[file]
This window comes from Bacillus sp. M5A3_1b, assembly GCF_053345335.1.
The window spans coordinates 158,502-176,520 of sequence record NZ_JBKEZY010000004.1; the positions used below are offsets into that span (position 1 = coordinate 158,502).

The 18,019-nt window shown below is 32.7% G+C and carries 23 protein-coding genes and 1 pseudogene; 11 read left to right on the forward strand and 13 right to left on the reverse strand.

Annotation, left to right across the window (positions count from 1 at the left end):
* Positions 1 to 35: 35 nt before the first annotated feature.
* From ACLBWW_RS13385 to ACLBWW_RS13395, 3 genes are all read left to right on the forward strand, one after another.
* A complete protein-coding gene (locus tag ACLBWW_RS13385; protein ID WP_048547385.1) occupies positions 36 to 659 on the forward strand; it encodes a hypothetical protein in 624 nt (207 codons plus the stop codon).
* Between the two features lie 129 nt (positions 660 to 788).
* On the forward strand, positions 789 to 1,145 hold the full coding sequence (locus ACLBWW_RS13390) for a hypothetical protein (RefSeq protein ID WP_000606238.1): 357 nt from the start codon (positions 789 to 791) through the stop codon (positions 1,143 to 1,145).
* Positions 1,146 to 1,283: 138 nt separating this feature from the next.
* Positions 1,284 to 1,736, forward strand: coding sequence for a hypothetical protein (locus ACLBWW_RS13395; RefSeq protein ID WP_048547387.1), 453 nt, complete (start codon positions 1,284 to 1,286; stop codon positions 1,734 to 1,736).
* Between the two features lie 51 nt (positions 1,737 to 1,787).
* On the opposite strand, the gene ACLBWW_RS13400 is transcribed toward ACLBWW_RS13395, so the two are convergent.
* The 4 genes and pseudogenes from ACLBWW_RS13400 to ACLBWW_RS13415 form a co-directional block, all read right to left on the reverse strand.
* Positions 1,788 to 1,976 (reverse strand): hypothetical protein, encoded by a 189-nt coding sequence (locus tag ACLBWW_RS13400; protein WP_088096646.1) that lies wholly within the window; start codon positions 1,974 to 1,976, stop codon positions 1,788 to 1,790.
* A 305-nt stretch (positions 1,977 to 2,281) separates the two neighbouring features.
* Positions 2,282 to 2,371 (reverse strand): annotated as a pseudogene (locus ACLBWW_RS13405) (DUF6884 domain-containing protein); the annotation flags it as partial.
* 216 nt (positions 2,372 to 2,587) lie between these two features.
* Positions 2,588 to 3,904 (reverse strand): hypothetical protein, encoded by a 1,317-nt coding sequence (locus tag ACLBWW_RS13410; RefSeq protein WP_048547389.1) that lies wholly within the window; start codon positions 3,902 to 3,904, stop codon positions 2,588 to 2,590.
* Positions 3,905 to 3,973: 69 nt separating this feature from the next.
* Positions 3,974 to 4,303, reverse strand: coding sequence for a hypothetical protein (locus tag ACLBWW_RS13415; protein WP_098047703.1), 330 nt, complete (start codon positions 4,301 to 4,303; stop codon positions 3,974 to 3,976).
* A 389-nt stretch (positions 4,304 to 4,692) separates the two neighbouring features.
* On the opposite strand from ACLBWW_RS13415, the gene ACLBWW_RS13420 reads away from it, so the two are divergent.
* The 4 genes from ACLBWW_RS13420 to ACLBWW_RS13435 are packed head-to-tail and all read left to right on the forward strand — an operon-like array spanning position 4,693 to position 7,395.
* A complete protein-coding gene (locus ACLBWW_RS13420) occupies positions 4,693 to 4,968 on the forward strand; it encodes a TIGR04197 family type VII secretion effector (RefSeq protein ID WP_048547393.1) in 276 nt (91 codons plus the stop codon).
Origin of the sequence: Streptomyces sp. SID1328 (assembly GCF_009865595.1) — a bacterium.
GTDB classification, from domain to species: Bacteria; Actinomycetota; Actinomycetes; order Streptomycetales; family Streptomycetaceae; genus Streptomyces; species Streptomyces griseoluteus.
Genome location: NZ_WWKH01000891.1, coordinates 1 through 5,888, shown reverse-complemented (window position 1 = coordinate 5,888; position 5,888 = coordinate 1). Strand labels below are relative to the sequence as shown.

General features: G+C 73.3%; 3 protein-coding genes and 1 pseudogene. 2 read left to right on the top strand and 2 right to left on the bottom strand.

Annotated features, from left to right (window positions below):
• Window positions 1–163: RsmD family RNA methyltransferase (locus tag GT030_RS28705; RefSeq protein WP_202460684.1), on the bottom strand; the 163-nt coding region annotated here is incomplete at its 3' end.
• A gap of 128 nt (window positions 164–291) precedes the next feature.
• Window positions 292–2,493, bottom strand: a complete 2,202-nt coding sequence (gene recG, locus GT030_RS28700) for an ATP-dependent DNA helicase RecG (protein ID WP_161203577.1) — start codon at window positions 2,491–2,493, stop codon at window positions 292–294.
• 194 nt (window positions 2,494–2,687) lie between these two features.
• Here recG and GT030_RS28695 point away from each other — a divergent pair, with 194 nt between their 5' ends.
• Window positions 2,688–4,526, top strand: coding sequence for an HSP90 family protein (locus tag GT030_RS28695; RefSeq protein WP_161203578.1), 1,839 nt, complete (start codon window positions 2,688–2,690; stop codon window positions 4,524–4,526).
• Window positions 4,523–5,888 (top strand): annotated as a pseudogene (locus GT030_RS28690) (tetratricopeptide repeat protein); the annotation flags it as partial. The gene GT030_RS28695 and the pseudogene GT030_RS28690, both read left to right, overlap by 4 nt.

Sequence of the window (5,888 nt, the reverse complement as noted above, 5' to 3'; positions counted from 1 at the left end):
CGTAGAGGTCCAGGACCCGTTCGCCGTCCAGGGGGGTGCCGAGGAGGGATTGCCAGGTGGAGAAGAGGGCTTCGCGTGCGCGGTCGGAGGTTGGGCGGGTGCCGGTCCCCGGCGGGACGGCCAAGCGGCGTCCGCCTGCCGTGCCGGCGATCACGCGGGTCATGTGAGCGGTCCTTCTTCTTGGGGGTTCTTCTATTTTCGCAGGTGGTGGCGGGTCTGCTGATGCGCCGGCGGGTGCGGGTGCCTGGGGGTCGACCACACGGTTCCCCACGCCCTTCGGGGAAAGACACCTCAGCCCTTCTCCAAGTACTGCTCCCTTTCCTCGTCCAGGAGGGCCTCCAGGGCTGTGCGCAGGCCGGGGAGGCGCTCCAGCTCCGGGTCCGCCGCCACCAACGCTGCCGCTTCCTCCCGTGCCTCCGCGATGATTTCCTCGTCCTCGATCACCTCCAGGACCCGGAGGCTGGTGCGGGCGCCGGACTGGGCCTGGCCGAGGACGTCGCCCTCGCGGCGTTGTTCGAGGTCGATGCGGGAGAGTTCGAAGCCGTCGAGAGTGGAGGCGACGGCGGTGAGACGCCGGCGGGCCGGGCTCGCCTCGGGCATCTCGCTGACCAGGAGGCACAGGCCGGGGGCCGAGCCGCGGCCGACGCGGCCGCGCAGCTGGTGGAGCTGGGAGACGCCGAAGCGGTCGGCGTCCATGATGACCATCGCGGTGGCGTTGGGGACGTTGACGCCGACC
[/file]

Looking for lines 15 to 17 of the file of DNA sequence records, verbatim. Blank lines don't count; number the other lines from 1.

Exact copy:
* Positions 1,788 to 1,976 (reverse strand): hypothetical protein, encoded by a 189-nt coding sequence (locus tag ACLBWW_RS13400; protein WP_088096646.1) that lies wholly within the window; start codon positions 1,974 to 1,976, stop codon positions 1,788 to 1,790.
* A 305-nt stretch (positions 1,977 to 2,281) separates the two neighbouring features.
* Positions 2,282 to 2,371 (reverse strand): annotated as a pseudogene (locus ACLBWW_RS13405) (DUF6884 domain-containing protein); the annotation flags it as partial.